Peculiarities of the relationship between Nepal and Pakistan in the XX – early in the XXI century
Pakistan and Nepal are South Asian states that are members of the South Asian Regional Cooperation Association. Pakistan is a heavily populated, militarized state with a nuclear arsenal. Nepal is a small country in the Himalayas that does not have a large arsenal of weapons. Both states were officially established in the mid-twentieth century. Conflicts on the border between Pakistan and India continue to erupt. Nepal, which is partially dependent on India, cannot always condemn its actions, if it wants to maintain good relations with Pakistan. Pakistan-Nepal’s relations have been volatile during the XX- at the beginning of the XXI century - from friendly relations to the breaking of diplomatic relations. However, Nepal is a strategically important territory for Pakistan. In spite of poor transport links, Pakistan prioritizes increasing trade and revitalizing relations with Nepal, as such developments will drive India out of this area, with the geopolitical map of the world undergoing change and India losing its dominant position. Both Pakistan and Nepal play an active role in SAARC, reflecting, in essence, their shared desire to promote peace and progress in South Asia.
The article describes the relationship between Pakistan and Nepal in the twentieth century. In the course of the work, the history of Nepal-Pakistan relations was investigated, the peculiarities of cooperation within the Association of Regional Cooperation of South Asia were explored, economic and cultural cooperation was studied. The specifics of Nepal-Pakistan relations are hardly revealed in the works of national scientists, which is relevant to this research.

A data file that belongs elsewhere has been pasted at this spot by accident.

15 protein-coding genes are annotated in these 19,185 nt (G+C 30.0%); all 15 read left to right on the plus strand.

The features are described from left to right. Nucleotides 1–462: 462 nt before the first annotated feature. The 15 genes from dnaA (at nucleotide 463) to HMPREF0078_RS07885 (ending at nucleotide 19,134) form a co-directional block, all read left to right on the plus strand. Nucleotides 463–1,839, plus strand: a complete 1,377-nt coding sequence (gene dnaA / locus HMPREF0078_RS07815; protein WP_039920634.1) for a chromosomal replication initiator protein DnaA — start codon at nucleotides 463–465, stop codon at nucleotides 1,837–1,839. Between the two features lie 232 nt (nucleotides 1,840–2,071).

Ahmad, S. (2007). Pakistan’s Foreign Policy. Lahore: Daily Nation. [in English]
Ahmed, S. (2009). Foreign Policy of Pakistan and Policy Making Process. In M. Ahmar, Foreign Policy Making Process; A Case Study of Pakistan. Islamabad: University of Karachi: Department of International Relations in Collaboration with Hanns Seidel Foundation. [in English]
Amin, S. (2009). Historical Basis of Pakistan’s Foreign Policy Making Process. Islamabad: University of Karachi: Department of International Relations in Collaboration with Hanns Seidel Foundation. [in English]
Delinic, T. (2011). SAARC-25 Years of Regional Integration in South Asia. KAS International Reports. [in English]
Embassy of Pakistan Kathmandu. (n.d.). Pak–Nepal Economic Relations. Retrieved from http://pakembnepal.org.pk/pak-nepal-economic-relations/ [in English]
Government of Nepal – Ministry of Foreign Affairs (2019). Nepal-Pakistan Relations. Retrieved from https://mofa.gov.np/nepal-pakistan-relations/ [in English]
Hudson, V. (2008). The History and Evolution of Foreign Policy Analysis. In S. Smith (ed.), Foreign Policy: Theories, Actors, Cases (рр. 47-56). Oxford University Press. [in English]
Kaler, S. (2016). Successes and Failures of SAARC. Indian journal of applied research, 6 (3), 212-213. DOI: 10.36106/ijar [in English]
Library of Congress. (n.d.). Pakistan and Bangladesh. Retrieved from http://countrystudies.us/nepal/66.htm [in English]
Nepal-Pakistan friendship and cultural Association. (n.d.). Pakistan-Nepal Relations. Retrieved from http://npfca.org.np/history-of-nepal-pakistan-relations [in English]
Sattar, A. (2010). Pakistan’s Foreign Policy (1947-2009): A Concise History. Karachi: Oxford University Press. [in English]
South Asian Association for Regional Cooperation (2019). Education security and culture. Retrieved from http://saarc-sec.org/areas_of_cooperation/area_detail/education-security-and-culture/click-for-details_11 [in English]
Abstract views: 50 PDF Downloads: 23
This work is licensed under a Creative Commons Attribution-NonCommercial-ShareAlike 4.0 International License.